“This election was conducted on the municipal level and not by the Secretary of State’s Office,” says Secretary of State Delbert Hosemann. “Following the election, our Agency went through each absentee ballot envelope and application to review whether or not state law was followed when accepting or rejecting an absentee ballot.”
Absentee ballot envelopes marked “REJECTED” by poll workers should not have been opened or counted at the Courthouse, while absentee ballot envelopes marked “ACCEPTED” by poll workers should have been opened and counted at the Courthouse. The Secretary of State’s Office cannot make any determination whether or not ballots marked as “REJECTED,” “ACCEPTED” or were not marked “ACCEPTED or REJECTED” were actually opened and/or counted at the Courthouse.
Only absentee ballot envelopes and/or applications were provided. The Secretary of State’s Office received no actual ballots. The complete materials were made available to the Secretary of State’s office by the Municipal Clerk’s Office in January 2014. Of the 1,048 absentee ballots cast, 1,044 applications and/or envelopes were provided.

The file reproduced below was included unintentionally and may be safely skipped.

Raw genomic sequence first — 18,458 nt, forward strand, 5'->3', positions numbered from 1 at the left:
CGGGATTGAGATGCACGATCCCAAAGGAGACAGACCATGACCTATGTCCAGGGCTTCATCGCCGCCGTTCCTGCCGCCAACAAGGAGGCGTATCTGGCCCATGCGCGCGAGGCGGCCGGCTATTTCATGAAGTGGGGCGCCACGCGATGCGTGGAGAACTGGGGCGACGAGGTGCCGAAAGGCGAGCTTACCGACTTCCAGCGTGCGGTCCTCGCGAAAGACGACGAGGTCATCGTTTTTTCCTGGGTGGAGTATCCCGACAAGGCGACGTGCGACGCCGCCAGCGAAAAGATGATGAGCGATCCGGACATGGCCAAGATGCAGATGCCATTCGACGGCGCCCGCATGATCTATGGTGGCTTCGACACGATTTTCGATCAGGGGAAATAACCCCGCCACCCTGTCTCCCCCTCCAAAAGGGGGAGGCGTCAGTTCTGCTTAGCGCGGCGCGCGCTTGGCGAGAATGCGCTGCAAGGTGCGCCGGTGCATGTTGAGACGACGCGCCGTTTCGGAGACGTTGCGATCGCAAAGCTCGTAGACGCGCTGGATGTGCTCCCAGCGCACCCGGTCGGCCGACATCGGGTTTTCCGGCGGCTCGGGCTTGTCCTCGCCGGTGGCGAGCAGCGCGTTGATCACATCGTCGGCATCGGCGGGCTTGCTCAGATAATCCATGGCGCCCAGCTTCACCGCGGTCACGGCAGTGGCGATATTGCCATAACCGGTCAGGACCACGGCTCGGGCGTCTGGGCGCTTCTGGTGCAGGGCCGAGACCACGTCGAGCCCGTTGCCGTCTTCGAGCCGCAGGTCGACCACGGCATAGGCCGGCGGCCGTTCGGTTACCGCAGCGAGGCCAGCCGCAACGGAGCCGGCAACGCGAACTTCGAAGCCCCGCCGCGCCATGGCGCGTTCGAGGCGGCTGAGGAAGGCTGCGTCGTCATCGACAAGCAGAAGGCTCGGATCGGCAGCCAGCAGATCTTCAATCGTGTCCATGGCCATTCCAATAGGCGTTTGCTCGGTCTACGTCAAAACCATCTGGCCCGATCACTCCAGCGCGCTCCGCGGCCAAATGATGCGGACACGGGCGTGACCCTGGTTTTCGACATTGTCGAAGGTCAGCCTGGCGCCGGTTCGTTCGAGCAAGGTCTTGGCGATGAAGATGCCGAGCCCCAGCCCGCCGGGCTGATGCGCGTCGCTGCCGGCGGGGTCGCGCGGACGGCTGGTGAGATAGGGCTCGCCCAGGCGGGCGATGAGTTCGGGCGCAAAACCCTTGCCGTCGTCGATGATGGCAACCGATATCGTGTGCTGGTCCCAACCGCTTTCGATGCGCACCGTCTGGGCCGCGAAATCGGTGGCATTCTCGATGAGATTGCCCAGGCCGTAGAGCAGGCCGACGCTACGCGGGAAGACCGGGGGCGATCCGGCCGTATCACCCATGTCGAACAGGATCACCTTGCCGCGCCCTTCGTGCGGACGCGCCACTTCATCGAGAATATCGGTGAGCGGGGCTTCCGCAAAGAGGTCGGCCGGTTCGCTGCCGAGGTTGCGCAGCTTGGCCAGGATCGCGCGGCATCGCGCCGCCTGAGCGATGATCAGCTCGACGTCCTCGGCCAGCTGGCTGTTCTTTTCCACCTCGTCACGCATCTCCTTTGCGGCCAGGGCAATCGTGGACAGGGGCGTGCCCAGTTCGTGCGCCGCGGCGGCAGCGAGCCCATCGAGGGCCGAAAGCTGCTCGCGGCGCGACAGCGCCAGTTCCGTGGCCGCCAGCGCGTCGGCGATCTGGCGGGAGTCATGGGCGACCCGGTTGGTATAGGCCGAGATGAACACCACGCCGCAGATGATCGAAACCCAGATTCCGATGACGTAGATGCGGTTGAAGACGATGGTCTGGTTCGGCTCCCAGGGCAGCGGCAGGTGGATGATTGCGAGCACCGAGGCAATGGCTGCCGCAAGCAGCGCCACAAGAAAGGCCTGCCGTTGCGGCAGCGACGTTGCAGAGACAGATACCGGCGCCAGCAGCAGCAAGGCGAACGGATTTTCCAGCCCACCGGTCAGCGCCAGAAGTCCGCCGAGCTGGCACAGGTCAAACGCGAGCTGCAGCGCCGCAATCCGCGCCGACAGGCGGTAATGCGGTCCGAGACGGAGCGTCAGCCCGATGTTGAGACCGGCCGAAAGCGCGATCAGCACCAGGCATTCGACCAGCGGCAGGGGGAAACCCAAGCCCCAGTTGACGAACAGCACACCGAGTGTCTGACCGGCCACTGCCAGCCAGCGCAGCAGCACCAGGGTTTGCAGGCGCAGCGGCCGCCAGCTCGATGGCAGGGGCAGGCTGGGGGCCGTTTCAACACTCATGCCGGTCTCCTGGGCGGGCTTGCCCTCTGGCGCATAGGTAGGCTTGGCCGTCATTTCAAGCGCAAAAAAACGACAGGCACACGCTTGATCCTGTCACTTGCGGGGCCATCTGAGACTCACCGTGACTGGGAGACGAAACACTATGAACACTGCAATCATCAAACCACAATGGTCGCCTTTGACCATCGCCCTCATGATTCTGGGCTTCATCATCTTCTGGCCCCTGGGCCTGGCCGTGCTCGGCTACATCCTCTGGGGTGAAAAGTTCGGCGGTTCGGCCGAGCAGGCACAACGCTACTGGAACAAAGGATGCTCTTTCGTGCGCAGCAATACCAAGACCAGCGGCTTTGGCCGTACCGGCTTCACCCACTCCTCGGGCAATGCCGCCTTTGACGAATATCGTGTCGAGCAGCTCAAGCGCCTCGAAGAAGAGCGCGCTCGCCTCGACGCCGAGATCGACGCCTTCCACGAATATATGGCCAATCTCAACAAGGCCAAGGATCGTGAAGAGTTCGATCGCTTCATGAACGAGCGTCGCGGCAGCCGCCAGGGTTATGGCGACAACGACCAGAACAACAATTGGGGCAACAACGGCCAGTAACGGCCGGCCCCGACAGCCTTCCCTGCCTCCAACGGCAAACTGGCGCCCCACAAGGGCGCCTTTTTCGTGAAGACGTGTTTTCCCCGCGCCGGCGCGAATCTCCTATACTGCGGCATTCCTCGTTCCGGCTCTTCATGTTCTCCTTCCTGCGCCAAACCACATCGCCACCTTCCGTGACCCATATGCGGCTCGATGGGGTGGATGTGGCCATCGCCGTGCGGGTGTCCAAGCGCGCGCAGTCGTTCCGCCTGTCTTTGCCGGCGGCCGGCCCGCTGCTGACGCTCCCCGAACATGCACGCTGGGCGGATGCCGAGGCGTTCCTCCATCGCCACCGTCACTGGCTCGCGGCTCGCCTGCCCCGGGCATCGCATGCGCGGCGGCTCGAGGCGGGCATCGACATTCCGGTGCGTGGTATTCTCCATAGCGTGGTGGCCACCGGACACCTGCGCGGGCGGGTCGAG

“Poll workers provide a valuable service to the State in assisting with elections. However, these municipal poll workers ordinarily may only conduct one election every four years. Poll workers are trained by election commissioners and this report shows what I have long advocated–more rigorous training for our poll workers,” says Secretary Hosemann.
“I plan to recommend an application system for our poll workers and an expanded training curriculum to better prepare for the election process,” says Dr. Joe Kinnan, Chair of the Hattiesburg Municipal Election Commission, citing the report as “well organized” and containing “useful information.”
A copy of the report is below.